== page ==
The Coast Guard is down to one operational icebreaker, a less than favorable situation given the increased role the service is being asked to take in the Arctic.
The service used to have eight icebreakers, but all but one have been decommissioned or are in disrepair, commandant Adm. Robert J. Papp Jr. told a Feb. 13 Center for Strategic and International Studies conference.
A second icebreaker will be ready to return to action next year, he said, speaking just hours before the release of President Obama’s fiscal year 2013 budget proposal.
That document contains $8 million to “initiate acquisition of a new polar icebreaker to ensure that the nation is able to maintain a surface presence in the Arctic well into the future.”
Washington insiders are suggesting that the Coast Guard also take money from a program for new large cutters and spend it on icebreakers and less expensive ships.
But the future of the nation’s maritime security depends upon ships such as the National Security Cutter that are effective away from the shore, Papp said.
The service is in good shape with a substantial fleet of patrol boats to deal with threats close to the shore, he said. He also feels comfortable with the assets the service has in the nation’s ports. But there is a security layer he worries about.
“So if you’re inspecting overseas and you have good resources in the ports, you want some sort of middle layer to be able to intercept any threats before they get into your ports,” Papp said. “Unfortunately for us, that is the most expensive layer that we deal with, because in order to do that you have to have stout capable ships that have high-endurance and speed.”
This “middle layer” of maritime security is hard for the Coast Guard, he said.
“How do you provide persistent sovereign presence in the offshore waters? You can’t do it with patrol boats. It takes ships and ships are expensive,” he said.
Coast Guard officials have been fighting for funding to get eight National Security Cutters to replace the 378-foot high-endurance cutters that have been in service since the 1960s. The third NSC was delivered to the Coast Guard last fall. A $482 million contract for the fifth has been awarded to Huntington Ingalls Industries. And Obama’s budget includes funding for a sixth.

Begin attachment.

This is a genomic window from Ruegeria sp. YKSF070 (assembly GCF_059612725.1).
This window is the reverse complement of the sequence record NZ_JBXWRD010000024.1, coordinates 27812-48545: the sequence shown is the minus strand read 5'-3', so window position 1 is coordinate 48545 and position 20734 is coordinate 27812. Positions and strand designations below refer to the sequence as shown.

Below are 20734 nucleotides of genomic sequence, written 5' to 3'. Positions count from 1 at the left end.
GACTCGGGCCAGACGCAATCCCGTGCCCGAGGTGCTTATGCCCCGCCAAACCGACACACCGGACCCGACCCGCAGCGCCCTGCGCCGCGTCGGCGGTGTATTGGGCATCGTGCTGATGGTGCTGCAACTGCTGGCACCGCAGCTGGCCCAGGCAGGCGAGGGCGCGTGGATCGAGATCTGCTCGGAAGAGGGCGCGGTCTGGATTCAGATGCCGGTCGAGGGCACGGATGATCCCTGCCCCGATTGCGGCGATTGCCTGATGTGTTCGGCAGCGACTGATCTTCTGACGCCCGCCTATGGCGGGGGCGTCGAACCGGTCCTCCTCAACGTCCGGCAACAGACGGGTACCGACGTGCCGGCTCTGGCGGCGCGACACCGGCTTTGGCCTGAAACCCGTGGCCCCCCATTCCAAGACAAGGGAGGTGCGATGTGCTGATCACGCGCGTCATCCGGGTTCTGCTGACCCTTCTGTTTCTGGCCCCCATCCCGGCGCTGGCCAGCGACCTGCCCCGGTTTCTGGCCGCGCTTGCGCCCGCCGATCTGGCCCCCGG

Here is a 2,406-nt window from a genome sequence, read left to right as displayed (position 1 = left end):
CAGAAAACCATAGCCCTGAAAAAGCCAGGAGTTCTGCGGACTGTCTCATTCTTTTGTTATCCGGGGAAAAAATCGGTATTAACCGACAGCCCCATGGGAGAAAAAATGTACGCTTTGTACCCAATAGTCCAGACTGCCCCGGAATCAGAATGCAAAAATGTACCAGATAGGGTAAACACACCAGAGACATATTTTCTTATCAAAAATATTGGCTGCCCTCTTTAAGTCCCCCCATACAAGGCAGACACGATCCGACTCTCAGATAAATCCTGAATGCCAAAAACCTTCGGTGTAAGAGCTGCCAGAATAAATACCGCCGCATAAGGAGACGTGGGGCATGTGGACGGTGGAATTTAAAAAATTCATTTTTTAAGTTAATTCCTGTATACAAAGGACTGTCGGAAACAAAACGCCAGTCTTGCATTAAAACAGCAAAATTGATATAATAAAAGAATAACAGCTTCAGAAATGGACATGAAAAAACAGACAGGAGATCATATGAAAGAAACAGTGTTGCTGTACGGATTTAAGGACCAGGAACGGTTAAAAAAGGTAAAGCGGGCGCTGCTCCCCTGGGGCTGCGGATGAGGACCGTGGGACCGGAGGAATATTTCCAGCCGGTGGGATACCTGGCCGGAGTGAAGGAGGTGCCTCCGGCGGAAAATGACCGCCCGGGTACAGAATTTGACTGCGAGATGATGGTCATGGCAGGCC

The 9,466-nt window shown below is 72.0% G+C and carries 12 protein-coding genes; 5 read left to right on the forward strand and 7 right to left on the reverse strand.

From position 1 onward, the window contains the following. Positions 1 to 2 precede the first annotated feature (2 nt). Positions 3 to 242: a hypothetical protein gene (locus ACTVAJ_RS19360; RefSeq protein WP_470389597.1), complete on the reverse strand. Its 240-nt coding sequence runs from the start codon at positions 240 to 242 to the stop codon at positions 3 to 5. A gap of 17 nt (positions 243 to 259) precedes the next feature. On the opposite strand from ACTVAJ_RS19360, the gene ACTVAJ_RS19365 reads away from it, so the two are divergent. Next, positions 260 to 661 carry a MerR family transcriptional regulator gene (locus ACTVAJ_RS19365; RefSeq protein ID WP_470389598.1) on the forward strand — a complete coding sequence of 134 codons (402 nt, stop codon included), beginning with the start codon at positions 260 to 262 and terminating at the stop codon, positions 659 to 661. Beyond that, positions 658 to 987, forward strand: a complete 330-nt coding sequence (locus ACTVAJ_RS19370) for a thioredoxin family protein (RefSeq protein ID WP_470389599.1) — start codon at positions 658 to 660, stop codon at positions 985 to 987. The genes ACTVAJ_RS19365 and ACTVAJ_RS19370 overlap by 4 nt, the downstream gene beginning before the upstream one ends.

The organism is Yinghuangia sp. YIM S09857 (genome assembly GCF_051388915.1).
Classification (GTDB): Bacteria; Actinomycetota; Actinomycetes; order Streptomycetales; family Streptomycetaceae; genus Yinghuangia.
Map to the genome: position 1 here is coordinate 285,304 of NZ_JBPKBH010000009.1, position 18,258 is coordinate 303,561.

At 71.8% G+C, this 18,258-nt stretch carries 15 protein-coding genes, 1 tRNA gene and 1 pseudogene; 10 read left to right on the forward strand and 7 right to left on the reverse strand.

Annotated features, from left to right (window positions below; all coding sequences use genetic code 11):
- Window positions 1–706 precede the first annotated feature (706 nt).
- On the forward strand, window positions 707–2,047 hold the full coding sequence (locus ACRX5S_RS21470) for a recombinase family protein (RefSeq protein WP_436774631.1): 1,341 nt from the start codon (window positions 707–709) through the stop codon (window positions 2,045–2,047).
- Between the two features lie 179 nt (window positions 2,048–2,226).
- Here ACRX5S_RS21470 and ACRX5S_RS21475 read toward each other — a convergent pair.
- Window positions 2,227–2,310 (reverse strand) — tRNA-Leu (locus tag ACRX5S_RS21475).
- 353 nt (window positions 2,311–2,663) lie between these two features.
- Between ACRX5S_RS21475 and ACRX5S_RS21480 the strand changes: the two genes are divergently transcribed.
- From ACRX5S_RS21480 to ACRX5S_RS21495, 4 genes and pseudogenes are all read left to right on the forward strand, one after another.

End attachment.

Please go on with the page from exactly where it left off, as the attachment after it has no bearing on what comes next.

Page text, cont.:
The funding for the rest is far from certain. During a January speech at the Surface Navy Association’s annual symposium, the commandant said the NSC will remain in competition for dollars with smaller, less expensive Offshore Patrol Cutters that can be built quicker.
The Coast Guard wants eight NSCs to replace 12 high-endurance cutters that have an average age of 43 years. The OPCs would replace medium-endurance cutters, some of which are even older.
Even if the Coast Guard was able to secure funding for all eight NSCs, the service’s total fleet of high-endurance ships eventually will be reduced by 11, Papp said.
“I just don’t get it — why we’re not building more ships in this country,” he said.
The Coast Guard would like to send one of the new cutters to Alaska to deal with increasing activity in the Bering Strait. Obama’s 2013 budget also provides $6.1 million to the Coast Guard to recapitalize and expand helicopter hangars and aviation refueling facilities in Alaska.
“These investments will sustain the Coast Guard’s ability to establish effective presence in the Bering Sea and Aleutian Chain — the ‘gateway’ to the Arctic,” the budget document says.